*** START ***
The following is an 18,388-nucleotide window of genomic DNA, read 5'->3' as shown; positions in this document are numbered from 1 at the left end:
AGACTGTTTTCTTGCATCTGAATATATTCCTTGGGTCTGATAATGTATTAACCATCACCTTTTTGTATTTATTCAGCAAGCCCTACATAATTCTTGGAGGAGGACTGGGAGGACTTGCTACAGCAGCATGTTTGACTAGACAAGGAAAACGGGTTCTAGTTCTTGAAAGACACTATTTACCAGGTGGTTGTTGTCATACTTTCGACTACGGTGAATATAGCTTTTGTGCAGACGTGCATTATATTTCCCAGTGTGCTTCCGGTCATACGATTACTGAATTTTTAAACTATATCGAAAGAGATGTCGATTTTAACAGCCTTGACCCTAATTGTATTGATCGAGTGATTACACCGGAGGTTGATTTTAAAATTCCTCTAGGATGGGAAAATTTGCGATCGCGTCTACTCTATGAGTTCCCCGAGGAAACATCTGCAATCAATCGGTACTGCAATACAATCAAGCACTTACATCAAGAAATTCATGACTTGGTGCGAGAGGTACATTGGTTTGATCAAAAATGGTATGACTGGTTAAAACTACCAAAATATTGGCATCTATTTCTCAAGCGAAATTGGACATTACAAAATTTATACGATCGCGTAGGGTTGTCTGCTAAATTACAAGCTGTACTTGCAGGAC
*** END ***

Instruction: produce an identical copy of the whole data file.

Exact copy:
The following is an 18,388-nucleotide window of genomic DNA, read 5'->3' as shown; positions in this document are numbered from 1 at the left end:
AGACTGTTTTCTTGCATCTGAATATATTCCTTGGGTCTGATAATGTATTAACCATCACCTTTTTGTATTTATTCAGCAAGCCCTACATAATTCTTGGAGGAGGACTGGGAGGACTTGCTACAGCAGCATGTTTGACTAGACAAGGAAAACGGGTTCTAGTTCTTGAAAGACACTATTTACCAGGTGGTTGTTGTCATACTTTCGACTACGGTGAATATAGCTTTTGTGCAGACGTGCATTATATTTCCCAGTGTGCTTCCGGTCATACGATTACTGAATTTTTAAACTATATCGAAAGAGATGTCGATTTTAACAGCCTTGACCCTAATTGTATTGATCGAGTGATTACACCGGAGGTTGATTTTAAAATTCCTCTAGGATGGGAAAATTTGCGATCGCGTCTACTCTATGAGTTCCCCGAGGAAACATCTGCAATCAATCGGTACTGCAATACAATCAAGCACTTACATCAAGAAATTCATGACTTGGTGCGAGAGGTACATTGGTTTGATCAAAAATGGTATGACTGGTTAAAACTACCAAAATATTGGCATCTATTTCTCAAGCGAAATTGGACATTACAAAATTTATACGATCGCGTAGGGTTGTCTGCTAAATTACAAGCTGTACTTGCAGGAC